Inside the Caén Memorial it is possible to follow a chronological path that gives an idea of how the situation evolved through a constant increase in political tension, which then led in an almost physiological way to the world war.
I find the memorial to be very important for understanding the phases of the D-day Normandy landing. In fact, apart from giving a broad overview of almost the entire 20th century, it focuses on the Second World War. It presents a section entirely dedicated to the phases of the landing.
Visiting the memorial
The tour ends with a couple of very touching and immersive clips. They’re displayed in a small cinema.
The memorial is so well designed that the time inside of it runs particularly fast. So consider spending at least 3 hours to visit it.
The entry cost for an adult is 19,80 euro (2020). I advise you to check it on site because in my case I took advantage of a deal that cost about 22 euro and which allowed me to visit the 360 degrees museum of Arromanches (not present on the website).
The opening hours vary, they can be from 9.00 to 19.00 or from 9.30 to 18.00, I suggest you to check them directly here: Caen Memorial official website
As far as logistical problems are concerned, the memorial has a huge free parking area. You won’t have any problem finding a parking space.
Normandy landing beaches
Let’s get to the key part, the beaches where the Allies landed on June 6.
There are 5 locations but there’s a point that we need to make. Most of the time the beaches are named with their code name used by the Allied forces during military operations. Those are not the real names. Just to give you an example, the famous Omaha beach is not located in “Omaha”. In fact, you can find it between Colleville-sur-Mer and Vierville-sur-Mer.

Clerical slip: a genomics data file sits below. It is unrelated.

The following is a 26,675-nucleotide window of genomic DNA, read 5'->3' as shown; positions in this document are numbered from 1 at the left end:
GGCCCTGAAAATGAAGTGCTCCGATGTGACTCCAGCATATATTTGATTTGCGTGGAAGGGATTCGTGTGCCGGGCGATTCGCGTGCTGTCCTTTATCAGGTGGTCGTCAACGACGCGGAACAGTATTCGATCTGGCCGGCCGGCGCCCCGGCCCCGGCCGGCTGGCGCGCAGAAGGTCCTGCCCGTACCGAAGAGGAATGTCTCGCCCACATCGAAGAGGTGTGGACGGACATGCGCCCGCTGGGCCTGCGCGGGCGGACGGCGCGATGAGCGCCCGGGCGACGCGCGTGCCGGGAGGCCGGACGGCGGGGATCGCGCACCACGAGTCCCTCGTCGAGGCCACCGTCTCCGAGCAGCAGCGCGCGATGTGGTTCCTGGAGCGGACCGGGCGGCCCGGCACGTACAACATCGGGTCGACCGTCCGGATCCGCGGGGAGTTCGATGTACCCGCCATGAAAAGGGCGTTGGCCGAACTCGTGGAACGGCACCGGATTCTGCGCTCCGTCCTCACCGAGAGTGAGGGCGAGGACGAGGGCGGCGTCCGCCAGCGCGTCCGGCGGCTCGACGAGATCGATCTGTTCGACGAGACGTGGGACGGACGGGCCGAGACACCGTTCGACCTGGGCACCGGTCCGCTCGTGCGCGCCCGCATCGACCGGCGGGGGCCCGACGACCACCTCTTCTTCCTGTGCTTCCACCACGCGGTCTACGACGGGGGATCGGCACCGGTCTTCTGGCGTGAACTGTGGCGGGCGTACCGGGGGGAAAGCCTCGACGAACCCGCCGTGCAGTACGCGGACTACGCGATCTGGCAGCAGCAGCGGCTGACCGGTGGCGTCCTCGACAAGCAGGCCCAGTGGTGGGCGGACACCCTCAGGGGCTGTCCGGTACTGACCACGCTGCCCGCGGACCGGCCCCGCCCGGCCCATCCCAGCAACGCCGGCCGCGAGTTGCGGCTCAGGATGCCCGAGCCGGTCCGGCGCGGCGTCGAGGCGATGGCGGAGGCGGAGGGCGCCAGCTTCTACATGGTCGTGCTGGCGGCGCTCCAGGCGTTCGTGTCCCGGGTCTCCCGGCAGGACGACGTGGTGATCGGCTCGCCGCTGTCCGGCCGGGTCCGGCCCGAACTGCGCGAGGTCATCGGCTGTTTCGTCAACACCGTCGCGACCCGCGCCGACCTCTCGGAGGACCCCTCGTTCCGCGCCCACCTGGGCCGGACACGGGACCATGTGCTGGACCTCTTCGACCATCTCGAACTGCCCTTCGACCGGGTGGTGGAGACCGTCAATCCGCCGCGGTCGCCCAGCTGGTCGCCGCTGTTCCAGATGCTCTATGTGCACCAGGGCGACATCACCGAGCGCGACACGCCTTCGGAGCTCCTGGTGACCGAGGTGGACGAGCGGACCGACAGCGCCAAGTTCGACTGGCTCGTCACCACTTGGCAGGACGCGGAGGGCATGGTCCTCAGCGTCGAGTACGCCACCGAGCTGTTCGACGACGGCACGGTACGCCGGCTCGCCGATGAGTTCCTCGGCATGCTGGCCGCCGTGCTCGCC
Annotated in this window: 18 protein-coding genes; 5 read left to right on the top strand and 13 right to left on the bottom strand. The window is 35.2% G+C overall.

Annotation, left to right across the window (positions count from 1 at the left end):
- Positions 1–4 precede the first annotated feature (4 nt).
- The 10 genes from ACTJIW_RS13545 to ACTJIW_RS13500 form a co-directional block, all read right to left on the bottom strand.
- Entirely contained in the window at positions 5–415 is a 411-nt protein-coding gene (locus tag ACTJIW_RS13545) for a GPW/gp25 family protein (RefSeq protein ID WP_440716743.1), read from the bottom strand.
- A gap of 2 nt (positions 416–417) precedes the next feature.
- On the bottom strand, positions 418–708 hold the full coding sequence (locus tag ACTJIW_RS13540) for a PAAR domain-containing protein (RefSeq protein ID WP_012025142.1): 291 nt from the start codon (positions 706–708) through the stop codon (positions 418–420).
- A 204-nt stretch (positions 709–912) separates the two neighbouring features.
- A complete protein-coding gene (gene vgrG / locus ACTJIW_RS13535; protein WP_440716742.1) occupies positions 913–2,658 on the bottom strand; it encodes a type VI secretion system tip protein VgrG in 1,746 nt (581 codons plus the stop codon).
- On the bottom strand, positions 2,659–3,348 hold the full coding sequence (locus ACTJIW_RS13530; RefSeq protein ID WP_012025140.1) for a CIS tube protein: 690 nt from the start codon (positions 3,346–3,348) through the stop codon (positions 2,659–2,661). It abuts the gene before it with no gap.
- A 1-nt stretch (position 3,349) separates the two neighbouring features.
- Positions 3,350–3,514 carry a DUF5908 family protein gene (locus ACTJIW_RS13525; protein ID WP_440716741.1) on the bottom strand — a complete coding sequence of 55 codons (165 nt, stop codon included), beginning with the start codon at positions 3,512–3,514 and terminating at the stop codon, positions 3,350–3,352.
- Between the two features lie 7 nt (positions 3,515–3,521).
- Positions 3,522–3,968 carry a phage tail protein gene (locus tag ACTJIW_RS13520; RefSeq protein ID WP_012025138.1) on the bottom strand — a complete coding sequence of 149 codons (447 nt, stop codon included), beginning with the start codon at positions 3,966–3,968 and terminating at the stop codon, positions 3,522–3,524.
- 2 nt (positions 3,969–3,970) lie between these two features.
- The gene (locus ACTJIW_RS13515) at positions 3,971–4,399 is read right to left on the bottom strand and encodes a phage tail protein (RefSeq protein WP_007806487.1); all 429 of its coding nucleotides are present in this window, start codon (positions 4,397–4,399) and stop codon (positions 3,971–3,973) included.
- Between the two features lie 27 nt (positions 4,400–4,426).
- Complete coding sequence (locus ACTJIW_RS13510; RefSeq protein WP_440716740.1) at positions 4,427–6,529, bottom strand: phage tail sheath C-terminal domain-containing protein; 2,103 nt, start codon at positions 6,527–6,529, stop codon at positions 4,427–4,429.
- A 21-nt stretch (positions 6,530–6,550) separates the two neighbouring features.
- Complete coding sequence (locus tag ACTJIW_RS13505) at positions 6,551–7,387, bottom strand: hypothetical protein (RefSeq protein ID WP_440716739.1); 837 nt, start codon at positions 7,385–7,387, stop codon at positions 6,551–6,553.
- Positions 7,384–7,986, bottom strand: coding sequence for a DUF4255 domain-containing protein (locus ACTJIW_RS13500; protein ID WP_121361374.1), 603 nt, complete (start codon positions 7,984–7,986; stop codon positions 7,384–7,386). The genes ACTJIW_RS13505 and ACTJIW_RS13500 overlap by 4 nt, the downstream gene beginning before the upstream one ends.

The code names of the landing points were (from east to west): Sword, Juno, Gold, Omaha and finally Utah, on the Normandy coast from Honfleur to the Cherbourg peninsula.
- Sword-> near Courseulles-sur-Mer
- Juno-> Arromanches-les-Bains
- Gold-> Longues-sur-Mer
- Omaha-> Vierville-sur-Mer
- Utah-> on the coast near Sainte-Mère-Eglise
If you are short on time, the ideal is to choose the beaches you’d like to visit. I suggest you to focus on Arromanches and Omaha Beach.
If you have bought the ticket included with the Caen Memorial, you can visit the 360 degree museum. It is simply a 360 degree cinema in Arromanches. It is located on a hill and there are beautiful viewpoints in front of the museum.
In the sea in front of the beach, there are still the remains of the mobile bridges built by the Allies to facilitate military landing operations during the months after June 6, 1944.
A wonderful panorama that allows only two things: a photograph and a moment of reflection. Here, in 1944 (not so many years ago) people like us, with more ideals than us, landed, fought and died to free oppressed nations.
The second beach I would like to recommend is the most famous one, Omaha beach. It’s the most popular because it was also the bloodiest. Many allies died here and that’s why a monument to the American fallen soldiers was built near the beach.
Omaha beach is a simple beach per se, though walking on the sand knowing what happened in the past is thrilling.
D-day: visit the “Normandy American Cemetery and Memorial”
This is also a key place to better understand what the D-day Normandy landing was like.
A few hundred meters from the beach of Omaha, lies the cemetery dedicated to the fallen Americans. It’s an endless field of crosses or stars of David made of white marble from Lasa.